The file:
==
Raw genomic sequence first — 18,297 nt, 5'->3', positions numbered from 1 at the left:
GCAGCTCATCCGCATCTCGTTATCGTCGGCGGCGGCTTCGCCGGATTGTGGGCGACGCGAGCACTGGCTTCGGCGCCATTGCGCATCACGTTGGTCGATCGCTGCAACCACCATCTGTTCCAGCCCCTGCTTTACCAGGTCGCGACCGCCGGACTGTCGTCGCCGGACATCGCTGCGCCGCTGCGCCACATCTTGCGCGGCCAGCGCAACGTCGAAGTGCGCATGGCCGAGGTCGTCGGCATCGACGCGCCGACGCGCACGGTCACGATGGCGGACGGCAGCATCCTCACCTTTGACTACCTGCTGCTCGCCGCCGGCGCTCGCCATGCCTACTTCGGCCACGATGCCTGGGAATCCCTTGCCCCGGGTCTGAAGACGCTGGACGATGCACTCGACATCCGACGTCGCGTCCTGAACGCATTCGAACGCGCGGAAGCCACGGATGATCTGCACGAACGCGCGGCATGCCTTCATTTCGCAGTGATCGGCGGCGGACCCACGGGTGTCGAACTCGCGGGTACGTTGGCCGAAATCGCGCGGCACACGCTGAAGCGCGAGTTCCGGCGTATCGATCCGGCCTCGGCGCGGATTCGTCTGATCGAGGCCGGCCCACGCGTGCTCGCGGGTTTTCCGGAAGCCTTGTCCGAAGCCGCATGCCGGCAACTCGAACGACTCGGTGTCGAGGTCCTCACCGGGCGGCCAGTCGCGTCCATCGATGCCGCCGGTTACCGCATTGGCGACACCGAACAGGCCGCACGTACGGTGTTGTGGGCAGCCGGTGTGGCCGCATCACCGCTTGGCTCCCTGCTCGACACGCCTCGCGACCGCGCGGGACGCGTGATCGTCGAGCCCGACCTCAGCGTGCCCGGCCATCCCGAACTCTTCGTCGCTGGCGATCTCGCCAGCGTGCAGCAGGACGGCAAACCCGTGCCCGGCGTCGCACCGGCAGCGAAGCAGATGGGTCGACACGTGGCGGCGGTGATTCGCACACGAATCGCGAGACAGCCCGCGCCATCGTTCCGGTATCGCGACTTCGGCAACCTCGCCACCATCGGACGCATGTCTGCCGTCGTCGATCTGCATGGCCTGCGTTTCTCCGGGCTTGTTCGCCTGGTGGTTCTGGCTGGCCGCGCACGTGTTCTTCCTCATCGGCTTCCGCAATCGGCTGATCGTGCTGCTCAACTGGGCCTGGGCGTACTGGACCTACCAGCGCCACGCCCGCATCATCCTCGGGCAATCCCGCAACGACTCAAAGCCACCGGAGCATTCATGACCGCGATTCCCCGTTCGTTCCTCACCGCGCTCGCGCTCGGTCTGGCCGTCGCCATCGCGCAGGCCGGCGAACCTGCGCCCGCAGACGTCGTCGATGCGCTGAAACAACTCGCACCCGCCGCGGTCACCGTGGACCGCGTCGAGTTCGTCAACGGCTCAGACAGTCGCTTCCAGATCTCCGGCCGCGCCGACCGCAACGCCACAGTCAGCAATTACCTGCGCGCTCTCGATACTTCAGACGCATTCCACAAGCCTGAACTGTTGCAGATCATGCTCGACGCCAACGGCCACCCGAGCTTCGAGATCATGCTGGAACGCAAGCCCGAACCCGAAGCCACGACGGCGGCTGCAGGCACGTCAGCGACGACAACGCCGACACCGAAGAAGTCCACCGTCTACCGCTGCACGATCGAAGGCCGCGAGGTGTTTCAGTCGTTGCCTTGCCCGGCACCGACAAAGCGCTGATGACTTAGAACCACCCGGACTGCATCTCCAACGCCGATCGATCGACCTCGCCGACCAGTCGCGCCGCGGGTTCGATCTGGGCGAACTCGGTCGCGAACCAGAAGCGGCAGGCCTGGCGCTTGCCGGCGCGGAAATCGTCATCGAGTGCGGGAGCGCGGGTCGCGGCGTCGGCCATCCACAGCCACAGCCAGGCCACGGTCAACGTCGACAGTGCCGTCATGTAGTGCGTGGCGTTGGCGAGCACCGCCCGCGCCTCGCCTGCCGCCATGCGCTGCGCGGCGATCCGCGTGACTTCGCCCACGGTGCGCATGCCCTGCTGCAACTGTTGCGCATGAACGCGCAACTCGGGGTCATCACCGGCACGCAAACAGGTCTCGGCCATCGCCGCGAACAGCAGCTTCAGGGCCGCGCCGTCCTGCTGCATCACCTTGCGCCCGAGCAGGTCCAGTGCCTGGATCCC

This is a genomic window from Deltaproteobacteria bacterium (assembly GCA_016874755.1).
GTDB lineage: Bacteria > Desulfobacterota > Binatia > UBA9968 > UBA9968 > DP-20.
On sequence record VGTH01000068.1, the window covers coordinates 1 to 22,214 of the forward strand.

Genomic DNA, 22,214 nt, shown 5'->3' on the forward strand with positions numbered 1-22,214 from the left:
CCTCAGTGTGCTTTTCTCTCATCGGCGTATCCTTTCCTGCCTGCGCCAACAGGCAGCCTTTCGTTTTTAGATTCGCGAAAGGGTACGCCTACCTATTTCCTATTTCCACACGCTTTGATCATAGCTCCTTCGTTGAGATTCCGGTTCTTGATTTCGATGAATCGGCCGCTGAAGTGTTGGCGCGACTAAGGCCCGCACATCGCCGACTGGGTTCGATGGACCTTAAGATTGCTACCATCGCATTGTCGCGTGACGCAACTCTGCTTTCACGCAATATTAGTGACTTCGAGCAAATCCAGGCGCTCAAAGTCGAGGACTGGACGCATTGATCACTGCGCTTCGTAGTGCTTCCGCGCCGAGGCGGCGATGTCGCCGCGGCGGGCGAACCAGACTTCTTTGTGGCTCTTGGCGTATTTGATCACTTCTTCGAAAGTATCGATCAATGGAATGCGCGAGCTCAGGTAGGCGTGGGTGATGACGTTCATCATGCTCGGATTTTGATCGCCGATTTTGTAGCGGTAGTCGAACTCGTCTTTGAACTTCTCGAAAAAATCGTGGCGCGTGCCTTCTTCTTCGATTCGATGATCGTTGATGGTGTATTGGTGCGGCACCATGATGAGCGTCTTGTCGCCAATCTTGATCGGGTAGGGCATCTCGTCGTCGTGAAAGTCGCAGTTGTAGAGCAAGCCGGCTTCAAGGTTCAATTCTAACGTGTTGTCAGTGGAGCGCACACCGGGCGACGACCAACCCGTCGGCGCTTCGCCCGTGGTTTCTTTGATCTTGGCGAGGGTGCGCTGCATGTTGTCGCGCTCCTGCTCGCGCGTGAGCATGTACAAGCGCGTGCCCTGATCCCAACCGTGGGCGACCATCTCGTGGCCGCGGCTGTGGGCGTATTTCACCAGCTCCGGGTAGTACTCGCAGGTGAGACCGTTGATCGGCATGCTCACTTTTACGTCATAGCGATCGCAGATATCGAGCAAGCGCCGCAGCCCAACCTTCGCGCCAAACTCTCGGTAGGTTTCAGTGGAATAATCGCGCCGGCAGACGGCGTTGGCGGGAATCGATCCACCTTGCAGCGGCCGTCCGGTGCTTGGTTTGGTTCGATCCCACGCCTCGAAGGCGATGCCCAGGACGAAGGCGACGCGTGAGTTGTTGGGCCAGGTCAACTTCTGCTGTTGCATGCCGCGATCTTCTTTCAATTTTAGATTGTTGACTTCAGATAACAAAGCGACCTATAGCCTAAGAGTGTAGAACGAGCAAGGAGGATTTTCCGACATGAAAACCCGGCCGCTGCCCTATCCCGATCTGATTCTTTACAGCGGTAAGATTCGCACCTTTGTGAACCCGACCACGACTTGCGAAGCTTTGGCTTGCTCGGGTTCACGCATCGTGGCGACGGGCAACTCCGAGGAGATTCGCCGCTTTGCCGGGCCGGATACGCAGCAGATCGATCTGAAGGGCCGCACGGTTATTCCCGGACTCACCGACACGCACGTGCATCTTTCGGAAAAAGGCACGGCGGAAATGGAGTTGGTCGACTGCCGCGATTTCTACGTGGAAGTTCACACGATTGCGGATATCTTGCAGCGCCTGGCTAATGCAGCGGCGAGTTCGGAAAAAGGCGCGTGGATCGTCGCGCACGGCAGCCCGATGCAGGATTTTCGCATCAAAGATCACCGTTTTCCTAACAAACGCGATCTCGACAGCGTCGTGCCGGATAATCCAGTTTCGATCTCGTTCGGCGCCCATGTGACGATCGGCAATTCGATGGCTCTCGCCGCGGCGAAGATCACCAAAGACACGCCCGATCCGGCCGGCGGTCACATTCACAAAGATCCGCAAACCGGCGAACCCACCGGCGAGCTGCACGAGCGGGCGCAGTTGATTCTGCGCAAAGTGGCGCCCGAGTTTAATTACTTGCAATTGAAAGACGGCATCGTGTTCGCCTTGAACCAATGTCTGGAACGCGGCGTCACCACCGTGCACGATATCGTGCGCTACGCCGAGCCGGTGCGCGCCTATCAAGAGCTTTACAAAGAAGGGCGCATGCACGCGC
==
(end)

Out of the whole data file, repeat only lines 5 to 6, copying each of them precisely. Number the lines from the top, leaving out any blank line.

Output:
On sequence record VGTH01000068.1, the window covers coordinates 1 to 22,214 of the forward strand.

Genomic DNA, 22,214 nt, shown 5'->3' on the forward strand with positions numbered 1-22,214 from the left: